Memorandum by the Assistant Secretary of State for Far Eastern Affairs (Allison) to the Secretary of State 1

top secret


  • Joint State–Defense Committee Concerning Prisoners of War in Korea

There is attached a proposed reply from you2 to the Secretary of Defense to a letter from Mr. Lovett of January 19, 19533 concerning the handling of the problem of the prisoners of war in Korea.

As pointed out in a memorandum from the Joint Chiefs of Staff to the Secretary of Defense enclosed with Mr. Lovett’s letter, the measures taken to regain control of the pro-Communist prisoners of war following [Page 727] the Koje-do incident of last May are proving inadequate on a long-term basis. There continue to be numerous incidents of violence in the camps, the last major incident being that on Pongam-do, December 14, 1952, in which approximately 82 prisoners were killed and 120 wounded by rifle and machine gun fire from American guards. These incidents are fomented by the Communists who utilize them to the maximum for propaganda and to shake the confidence of our Allies in our handling of POWs. Unless additional measures are taken, it appears that similar incidents can be expected in the future.

It seems clear that we must recognize that handling of particularly the pro-Communist POWs is probably going to be a long-term problem constituting a major factor in the entire Korean situation and that we must devise more effective methods for handling the problem than has heretofore been the case. Mr. Matthews and Mr. Johnson discussed the problem on January 6 with General Bradley, who fully appreciated its importance and stated that, after discussion with other members of the JCS, State would be consulted. Mr. Lovett’s letter of January 19 apparently resulted from that discussion.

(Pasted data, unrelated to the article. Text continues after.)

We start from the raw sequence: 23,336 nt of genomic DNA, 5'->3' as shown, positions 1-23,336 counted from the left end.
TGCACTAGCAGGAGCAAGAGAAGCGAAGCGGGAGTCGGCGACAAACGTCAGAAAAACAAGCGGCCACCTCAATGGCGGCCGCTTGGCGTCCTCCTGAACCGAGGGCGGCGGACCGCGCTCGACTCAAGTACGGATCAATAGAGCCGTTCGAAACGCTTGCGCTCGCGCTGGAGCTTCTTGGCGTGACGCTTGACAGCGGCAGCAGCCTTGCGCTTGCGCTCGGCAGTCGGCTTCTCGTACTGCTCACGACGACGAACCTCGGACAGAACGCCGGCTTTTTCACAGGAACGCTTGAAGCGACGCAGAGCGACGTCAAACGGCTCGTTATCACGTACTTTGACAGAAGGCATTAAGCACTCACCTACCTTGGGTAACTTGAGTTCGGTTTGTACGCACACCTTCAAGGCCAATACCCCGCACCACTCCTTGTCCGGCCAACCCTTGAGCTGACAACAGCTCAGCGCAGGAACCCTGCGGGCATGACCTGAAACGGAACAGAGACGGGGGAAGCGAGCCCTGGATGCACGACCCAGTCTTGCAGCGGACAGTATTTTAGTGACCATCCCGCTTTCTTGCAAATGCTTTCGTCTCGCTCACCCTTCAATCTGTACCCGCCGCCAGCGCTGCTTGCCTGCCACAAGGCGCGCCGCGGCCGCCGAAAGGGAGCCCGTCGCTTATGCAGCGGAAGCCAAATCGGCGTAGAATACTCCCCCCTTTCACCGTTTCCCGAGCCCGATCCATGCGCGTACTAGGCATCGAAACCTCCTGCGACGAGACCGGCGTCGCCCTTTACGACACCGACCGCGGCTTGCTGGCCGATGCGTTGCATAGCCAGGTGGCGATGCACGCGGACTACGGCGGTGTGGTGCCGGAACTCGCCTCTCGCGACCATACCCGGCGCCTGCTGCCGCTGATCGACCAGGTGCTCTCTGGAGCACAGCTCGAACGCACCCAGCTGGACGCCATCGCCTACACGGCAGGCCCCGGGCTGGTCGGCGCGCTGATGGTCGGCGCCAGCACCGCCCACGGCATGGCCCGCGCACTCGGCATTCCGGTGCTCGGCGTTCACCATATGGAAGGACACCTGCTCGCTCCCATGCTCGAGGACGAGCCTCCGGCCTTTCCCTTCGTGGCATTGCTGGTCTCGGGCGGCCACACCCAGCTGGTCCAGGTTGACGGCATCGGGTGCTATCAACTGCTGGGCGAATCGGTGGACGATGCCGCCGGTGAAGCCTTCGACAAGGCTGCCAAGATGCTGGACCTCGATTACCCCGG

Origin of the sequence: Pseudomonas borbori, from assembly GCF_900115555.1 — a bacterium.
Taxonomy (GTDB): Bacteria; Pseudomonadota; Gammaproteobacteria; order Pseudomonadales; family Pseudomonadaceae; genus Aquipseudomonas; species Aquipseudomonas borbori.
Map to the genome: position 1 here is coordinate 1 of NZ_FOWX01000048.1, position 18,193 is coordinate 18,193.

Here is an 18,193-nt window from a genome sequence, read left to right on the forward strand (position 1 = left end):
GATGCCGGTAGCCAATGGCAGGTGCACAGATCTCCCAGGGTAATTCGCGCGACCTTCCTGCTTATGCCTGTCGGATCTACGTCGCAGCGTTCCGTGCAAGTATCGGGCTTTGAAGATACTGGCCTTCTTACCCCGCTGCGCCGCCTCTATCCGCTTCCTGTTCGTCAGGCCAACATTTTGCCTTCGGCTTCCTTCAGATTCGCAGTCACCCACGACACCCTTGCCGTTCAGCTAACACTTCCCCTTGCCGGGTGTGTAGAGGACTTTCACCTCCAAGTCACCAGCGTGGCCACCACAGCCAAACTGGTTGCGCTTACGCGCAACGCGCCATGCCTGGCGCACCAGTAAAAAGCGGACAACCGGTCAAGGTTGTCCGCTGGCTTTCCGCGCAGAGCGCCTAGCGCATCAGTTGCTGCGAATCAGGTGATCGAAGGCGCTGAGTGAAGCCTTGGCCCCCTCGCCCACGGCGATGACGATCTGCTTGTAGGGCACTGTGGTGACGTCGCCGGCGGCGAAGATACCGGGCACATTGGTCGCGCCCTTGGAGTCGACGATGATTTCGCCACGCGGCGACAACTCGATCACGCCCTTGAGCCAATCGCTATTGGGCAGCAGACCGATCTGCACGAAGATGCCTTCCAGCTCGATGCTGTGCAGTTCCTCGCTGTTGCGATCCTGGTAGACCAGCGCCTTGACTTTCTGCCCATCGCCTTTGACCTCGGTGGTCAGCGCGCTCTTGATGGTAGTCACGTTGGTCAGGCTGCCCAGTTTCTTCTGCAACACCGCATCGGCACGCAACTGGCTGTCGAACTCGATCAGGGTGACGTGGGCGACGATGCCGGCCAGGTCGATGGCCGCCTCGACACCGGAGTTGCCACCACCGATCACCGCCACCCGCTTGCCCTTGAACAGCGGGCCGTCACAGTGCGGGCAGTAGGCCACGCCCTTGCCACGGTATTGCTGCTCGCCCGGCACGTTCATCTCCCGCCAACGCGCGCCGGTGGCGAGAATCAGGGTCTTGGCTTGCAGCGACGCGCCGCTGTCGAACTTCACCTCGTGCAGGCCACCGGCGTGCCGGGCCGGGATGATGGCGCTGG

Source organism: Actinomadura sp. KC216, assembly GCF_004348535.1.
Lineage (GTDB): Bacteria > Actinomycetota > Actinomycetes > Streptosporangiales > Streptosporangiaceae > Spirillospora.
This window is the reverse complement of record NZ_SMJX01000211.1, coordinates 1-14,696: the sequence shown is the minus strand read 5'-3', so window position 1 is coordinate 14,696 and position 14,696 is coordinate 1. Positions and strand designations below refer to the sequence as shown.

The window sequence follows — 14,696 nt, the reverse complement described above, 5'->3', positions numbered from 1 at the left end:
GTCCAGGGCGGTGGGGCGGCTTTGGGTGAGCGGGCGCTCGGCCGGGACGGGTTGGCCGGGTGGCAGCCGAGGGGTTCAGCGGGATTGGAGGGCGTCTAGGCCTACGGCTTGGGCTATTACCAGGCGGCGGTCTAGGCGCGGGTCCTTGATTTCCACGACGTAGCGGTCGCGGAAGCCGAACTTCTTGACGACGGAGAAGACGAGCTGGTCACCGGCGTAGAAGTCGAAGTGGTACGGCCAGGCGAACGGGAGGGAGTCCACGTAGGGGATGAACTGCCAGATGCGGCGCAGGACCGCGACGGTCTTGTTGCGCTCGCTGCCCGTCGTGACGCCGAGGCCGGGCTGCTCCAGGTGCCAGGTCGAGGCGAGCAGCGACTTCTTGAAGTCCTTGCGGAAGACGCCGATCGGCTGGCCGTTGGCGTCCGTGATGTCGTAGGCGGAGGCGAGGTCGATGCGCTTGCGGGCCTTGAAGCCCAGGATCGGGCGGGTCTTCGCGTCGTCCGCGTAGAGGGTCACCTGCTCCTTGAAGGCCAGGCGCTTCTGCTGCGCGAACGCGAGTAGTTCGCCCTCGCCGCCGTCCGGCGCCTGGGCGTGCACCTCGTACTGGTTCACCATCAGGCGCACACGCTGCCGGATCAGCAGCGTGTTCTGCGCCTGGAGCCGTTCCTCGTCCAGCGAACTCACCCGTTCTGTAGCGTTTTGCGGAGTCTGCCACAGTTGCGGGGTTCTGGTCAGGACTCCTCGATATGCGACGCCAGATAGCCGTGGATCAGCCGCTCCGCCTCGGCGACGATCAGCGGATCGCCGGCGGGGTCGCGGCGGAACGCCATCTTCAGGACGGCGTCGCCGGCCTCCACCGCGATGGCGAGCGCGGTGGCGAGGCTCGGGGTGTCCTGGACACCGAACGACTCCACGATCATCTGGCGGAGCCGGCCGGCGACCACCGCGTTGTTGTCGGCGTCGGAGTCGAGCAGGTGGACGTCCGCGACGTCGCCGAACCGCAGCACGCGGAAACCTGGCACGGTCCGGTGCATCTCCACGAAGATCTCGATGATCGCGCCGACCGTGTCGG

The Department of Defense contemplates that an interdepartmental committee be established to work on this problem. It is our view and apparently that of the Department of Defense that the committee would primarily concern itself with the problem of handling the pro-Communist POWs, which constitute the major problem in discipline, control and propaganda. It would be expected that the disposition of POWs not desiring repatriation, which was the subject of my memorandum to you of January 23,4 would be handled by the usual channels of communication between State and Defense. However, if it appeared desirable that the Committee also concern itself with this problem, I would perceive no objection thereto.

Recommendation: It is recommended that you approve and sign the attached letter to the Secretary of Defense.5

  1. This memorandum was drafted by Johnson. As of Jan. 21, 1953, John Foster Dulles was Secretary of State.
  2. In the attached letter to Secretary of Defense Wilson, which is not printed, Dulles entirely concurred with Lovett’s proposal for a committee made up of representatives of the Departments of State and Defense to develop a policy covering the POW problem in Korea. Johnson was to represent the Department of State. (695A.0024/1–1953)
  3. Supra .
  4. Infra .
  5. Marginal notation on the source text indicated that Dulles signed the attached letter on Jan. 28, 1953.